“Hope-Bound” is Susan Matthews’ third album in as many years, each new release marking a progression and development in sound and expression over the last. As an avant-garde electronic musician, Matthews uses her music to express her thoughts and feelings, taking the music whichever way she feels appropriate. Similarities with other underground or avant-garde groups or musicians can be drawn, but they are purely coincidental as Matthews’ music is completely her own.

Introducing the album in familiar style and utilising her haunting vocal style to great effect, album opener “Passionate About You” has an abstract electronic folk feel. The second track – “A Decoy Performance” – is apparently a heartfelt account of domestic violence with spoken word commentary narrating the scene as if from a stage performance. While the music in “A Decoy Performance” is light and melodic, the mood itself is actually tense and sinister with music juxtaposing subject matter and perhaps depicting the happy public image in opposition to the dark, sinister private side the narrative portrays. “Joy’s Farewell” is a fitting follow-up to “A Decoy Performance,” as its disjointed drumming and swirling electronics provide a disorientating backdrop to Matthews’ spoken word vocals, which focus on a woman delivering an ultimatum. With “Veiled,” Matthews’ melodic piano and beautifully ethereal, almost choral, vocals create a wonderfully gentle track with just a touch of electronic abstraction for good measure. In contrast, “Seven Tears” has an entirely more edgy, anxious and almost break-driven mood about it with several flute-type instruments augmenting the mood, sometimes in an apparently semi-random and uncompromising manner.

Things calm down again for “Missing,” which places Matthews’ spoken voice and floating harmonies under the crackling feedback of a radio. This slowly dies out, to be replaced with melodic acoustic guitar, Matthews’ sung/spoken vocals and sparkling electronics. Showing the diversity of her talent, “A Dysfunctional Hush” is essentially drone-based with hypnotic tones holding the attention while Matthews’ manipulated voice adds another level of emotive intensity to the track. A relatively simple idea beautifully executed. Drawing the album to a close is the fourteen-minute “Suffusion” – an electronic track with an insistent loop and attention-grabbing tones and whirs augmented by an equally insistent piano loop and some reversed electronic effects. Each new sound is layered on top of the others, creating a dense mass of hazy electronic chatter, each layer interacting as more sounds are added. Eventually the layers are stripped away and built up again, only to ultimately break down into low rumbling bassy drones. Definitely an avant-garde track to close the album, but also a track that is well structured and a constantly evolving experiment within a set of defined parameters.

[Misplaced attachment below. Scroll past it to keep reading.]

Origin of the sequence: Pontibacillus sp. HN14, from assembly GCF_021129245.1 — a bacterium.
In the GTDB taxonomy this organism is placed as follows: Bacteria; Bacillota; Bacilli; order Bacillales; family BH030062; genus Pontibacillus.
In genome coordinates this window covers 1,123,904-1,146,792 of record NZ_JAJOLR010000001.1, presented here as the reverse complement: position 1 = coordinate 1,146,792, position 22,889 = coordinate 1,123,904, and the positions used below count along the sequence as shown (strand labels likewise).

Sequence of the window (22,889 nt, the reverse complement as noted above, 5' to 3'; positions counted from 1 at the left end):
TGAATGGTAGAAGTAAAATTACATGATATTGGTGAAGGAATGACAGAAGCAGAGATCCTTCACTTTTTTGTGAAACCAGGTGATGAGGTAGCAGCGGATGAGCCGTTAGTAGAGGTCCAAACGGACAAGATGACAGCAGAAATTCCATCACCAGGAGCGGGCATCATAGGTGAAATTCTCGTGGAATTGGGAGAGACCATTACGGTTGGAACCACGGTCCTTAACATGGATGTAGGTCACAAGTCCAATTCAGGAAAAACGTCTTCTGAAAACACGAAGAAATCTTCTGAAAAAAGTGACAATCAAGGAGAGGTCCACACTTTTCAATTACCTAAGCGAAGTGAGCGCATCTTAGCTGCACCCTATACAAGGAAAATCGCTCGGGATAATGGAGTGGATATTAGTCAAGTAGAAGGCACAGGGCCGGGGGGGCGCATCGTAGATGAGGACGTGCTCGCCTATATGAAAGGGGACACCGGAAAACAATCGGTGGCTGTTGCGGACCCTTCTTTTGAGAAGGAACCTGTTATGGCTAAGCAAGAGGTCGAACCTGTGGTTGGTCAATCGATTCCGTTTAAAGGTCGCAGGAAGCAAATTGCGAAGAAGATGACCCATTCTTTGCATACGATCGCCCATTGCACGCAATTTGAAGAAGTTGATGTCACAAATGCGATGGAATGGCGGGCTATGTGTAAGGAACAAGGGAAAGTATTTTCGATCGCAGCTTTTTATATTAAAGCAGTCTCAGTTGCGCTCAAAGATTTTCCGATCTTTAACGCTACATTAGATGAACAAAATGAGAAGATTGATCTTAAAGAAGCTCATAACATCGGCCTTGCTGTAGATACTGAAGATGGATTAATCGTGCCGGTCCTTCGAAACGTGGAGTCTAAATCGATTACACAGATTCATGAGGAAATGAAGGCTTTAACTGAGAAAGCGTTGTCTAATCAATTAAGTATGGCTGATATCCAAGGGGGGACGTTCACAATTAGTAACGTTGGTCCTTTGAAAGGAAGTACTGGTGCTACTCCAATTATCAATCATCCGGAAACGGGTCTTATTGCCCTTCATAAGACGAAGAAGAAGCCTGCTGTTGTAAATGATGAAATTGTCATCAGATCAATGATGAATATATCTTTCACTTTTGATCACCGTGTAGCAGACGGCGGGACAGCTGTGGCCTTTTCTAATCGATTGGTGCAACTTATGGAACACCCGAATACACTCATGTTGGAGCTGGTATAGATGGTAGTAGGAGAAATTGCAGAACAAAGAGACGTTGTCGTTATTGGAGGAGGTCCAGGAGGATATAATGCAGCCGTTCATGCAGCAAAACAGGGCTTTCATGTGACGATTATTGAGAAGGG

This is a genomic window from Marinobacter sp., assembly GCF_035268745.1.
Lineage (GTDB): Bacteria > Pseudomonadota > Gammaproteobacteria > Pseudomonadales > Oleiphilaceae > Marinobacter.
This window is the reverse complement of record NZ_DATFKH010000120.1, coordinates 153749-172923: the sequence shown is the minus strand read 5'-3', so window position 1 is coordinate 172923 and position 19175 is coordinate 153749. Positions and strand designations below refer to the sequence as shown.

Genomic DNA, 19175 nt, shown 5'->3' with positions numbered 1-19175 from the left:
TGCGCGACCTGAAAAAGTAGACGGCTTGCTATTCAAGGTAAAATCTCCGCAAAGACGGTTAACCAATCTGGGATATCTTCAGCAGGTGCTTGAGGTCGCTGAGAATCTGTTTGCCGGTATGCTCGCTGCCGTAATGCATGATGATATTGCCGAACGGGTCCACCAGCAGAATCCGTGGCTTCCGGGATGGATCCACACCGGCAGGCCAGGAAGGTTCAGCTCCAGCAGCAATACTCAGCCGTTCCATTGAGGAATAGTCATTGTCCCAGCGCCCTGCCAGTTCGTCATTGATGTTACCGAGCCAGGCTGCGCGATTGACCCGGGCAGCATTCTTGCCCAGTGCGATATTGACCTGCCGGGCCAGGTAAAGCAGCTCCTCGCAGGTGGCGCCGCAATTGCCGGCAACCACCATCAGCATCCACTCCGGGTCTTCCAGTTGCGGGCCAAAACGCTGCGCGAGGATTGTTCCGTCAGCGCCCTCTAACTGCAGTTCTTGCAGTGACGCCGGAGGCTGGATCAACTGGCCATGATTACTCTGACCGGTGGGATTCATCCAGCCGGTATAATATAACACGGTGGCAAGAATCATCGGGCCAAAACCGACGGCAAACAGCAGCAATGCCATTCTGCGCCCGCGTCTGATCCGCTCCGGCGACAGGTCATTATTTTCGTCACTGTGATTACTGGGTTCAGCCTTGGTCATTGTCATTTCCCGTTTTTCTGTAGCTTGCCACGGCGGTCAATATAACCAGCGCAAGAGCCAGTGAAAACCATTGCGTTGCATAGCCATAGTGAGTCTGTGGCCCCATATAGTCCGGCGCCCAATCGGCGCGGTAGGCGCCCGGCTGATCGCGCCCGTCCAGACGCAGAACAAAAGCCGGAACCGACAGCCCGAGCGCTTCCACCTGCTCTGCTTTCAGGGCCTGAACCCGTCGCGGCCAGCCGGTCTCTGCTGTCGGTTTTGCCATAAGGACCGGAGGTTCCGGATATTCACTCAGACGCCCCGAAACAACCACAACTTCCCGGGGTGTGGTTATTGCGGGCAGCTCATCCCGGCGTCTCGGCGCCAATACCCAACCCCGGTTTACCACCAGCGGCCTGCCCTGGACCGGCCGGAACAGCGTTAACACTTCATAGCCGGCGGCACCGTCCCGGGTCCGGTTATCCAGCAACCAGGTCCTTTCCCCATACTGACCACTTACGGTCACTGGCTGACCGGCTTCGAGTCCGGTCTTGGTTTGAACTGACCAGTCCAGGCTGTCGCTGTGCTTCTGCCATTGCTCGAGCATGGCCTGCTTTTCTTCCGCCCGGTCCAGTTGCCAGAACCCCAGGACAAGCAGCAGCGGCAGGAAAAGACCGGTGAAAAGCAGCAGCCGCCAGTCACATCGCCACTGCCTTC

“Hope-Bound” appears more positive in mood than Matthews’ previous albums but, while the sound is generally more polished, the intensity of feeling and experimental qualities are all still there. Matthews continues to go from strength to strength with each release, offering something new and interesting every time.

She is also hard working, with several projects running in parallel at any given time. Amazingly, Matthews’ next album (her second this year), entitled “The Silent Architect,” is due for release before Christmas 2007, with an EP of alternate versions of five album tracks entitled “Silent Variations” to be released simultaneously. She is also working on a remix album and has several other projects, compilation tracks and collaborations in the pipeline too.

Paul Lloyd [8/10], Connexion Bizarre, Oct 2007

Susan Matthews – Hope-Bound
(Pre-release Promo)

“Hope-Bound” begins where “Lost Sorrows” left off but quickly shifts into a new direction, bypassing any sense of security or comfort you may have had by injecting early familiar sounds with new and unexpected movements. By track three, you’re somewhere else completely. It’s possibly her best work to date. It’s certainly her most accessible in terms of sound composition, some of these tracks are almost song-like, and even the title might suggest an about turn, that she’s going to be crawling back out of the rabbit hole. Don’t let her fool you, she’s probably just found something down there worth smiling about. And it doesn’t really matter which way you’re facing, when she’s got her fingers pressed this close to your nerve endings the journey up is always going to be as intense as the journey down.

“Hope-Bound” should secure Susan as a leading figure in whatever industrial/ethereal avant garde music movement eventually attaches itself to her, because right now she’s out on her own and way ahead of the pack. You can’t pigeon hole her material. You could say it’s part Eraserhead, part fairytale, part domestic horror story, but you’d only be scratching the surface. Susan is not currently playing by anyone else’s rules and the result is unique and brilliant. Filmmakers and sound editors start taking notes. Lynch-Heads stop and listen.

Dan Scaffer, LiveJournal, May 2007